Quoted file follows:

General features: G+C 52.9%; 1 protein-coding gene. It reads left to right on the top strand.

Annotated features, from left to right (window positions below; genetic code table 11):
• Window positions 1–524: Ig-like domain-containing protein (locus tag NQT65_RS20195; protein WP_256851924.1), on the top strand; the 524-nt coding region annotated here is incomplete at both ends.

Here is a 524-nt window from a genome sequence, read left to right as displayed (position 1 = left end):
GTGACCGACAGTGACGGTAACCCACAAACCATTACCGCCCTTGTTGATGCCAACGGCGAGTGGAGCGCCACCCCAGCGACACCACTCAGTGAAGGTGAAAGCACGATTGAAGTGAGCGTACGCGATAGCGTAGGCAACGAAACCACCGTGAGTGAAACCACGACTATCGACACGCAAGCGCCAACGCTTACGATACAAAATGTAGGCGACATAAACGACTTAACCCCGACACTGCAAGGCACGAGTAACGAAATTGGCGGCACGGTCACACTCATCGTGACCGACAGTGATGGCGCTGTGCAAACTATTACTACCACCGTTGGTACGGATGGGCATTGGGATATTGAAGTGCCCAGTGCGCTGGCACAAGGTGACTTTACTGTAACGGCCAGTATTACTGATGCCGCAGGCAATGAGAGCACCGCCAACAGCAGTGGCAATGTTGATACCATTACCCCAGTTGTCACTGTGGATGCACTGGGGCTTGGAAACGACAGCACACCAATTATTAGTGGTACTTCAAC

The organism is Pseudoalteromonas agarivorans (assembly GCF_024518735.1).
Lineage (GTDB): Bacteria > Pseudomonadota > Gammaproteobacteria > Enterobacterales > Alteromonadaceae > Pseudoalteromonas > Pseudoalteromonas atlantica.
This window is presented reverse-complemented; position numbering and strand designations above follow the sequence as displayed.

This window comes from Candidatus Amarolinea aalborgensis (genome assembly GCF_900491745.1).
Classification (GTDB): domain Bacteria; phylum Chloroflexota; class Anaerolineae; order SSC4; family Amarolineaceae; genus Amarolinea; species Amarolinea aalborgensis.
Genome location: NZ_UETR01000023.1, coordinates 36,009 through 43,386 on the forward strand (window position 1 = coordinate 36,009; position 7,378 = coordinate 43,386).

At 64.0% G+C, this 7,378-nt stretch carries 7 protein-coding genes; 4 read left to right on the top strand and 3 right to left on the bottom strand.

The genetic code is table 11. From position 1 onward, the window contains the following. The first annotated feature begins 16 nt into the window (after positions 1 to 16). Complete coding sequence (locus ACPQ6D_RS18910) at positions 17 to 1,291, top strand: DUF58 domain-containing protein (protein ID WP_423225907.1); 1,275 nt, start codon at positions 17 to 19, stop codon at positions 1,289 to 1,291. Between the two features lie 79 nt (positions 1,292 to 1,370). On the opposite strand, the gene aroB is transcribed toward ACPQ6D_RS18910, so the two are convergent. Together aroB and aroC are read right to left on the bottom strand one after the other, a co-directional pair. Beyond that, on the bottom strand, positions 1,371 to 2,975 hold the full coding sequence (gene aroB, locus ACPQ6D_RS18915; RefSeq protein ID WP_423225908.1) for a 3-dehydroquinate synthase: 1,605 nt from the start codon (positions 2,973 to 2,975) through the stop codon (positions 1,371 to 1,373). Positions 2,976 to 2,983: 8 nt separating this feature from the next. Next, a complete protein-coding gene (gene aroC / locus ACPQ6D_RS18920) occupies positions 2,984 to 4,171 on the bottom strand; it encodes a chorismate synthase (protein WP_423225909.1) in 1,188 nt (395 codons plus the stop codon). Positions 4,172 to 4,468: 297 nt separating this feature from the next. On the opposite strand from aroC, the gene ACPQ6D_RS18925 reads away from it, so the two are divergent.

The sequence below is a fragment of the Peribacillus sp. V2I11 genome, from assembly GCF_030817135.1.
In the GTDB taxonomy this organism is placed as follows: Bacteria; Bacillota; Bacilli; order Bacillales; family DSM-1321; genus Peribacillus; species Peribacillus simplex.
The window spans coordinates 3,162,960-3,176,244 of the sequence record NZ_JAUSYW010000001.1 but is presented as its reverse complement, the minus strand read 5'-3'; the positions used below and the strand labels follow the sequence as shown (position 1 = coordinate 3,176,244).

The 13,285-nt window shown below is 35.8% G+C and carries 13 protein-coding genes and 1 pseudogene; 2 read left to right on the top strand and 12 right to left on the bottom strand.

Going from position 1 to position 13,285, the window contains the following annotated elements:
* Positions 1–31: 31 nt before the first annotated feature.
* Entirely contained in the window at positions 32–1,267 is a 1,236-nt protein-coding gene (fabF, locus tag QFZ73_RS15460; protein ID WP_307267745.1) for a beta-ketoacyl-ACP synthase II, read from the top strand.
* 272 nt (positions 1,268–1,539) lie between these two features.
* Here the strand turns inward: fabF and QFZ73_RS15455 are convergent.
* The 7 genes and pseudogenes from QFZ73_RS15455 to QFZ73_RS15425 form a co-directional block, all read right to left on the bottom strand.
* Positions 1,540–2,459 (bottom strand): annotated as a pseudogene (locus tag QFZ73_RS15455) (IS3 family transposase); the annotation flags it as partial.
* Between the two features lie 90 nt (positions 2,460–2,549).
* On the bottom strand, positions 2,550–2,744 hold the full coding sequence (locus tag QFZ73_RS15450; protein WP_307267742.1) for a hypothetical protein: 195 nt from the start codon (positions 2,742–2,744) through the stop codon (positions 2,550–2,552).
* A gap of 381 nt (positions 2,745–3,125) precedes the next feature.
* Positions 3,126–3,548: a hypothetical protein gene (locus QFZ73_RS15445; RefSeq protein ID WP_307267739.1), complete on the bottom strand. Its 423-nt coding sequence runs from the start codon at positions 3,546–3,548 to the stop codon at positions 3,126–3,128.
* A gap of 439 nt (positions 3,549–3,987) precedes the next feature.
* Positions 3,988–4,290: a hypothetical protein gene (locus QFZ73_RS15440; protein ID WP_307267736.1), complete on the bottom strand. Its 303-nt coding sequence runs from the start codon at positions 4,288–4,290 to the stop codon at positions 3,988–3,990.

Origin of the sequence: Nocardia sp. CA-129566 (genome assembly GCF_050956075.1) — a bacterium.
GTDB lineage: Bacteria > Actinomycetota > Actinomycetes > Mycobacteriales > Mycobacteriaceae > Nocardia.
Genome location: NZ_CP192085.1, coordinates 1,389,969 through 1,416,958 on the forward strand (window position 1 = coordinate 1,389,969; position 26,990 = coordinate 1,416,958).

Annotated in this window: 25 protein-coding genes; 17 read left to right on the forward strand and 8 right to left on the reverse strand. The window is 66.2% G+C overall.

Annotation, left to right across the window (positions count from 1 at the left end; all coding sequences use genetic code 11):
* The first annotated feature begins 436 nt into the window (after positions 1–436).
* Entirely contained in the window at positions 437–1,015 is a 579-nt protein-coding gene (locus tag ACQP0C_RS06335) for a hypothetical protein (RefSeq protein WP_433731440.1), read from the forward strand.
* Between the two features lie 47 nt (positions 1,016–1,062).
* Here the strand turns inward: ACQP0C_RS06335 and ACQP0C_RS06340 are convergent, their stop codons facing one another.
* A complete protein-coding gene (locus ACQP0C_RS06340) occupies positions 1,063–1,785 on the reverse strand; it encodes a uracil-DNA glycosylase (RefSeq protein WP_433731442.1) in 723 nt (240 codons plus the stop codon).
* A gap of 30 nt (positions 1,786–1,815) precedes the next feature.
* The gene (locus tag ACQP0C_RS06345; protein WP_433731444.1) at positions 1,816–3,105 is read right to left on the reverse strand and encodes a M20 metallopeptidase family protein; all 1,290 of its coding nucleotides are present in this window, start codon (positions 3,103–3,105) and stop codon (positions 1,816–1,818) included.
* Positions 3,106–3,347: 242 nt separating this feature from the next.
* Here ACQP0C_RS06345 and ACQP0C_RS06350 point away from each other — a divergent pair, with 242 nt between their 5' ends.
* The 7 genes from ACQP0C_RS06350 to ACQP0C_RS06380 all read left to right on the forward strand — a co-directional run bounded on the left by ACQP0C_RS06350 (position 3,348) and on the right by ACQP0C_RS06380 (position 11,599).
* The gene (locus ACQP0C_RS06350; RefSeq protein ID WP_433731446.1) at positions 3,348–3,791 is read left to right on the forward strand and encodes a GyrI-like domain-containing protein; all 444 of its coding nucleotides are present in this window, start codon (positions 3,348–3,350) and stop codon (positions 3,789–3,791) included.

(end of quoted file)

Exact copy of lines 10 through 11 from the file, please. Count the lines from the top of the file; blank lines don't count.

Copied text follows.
Classification (GTDB): domain Bacteria; phylum Chloroflexota; class Anaerolineae; order SSC4; family Amarolineaceae; genus Amarolinea; species Amarolinea aalborgensis.
Genome location: NZ_UETR01000023.1, coordinates 36,009 through 43,386 on the forward strand (window position 1 = coordinate 36,009; position 7,378 = coordinate 43,386).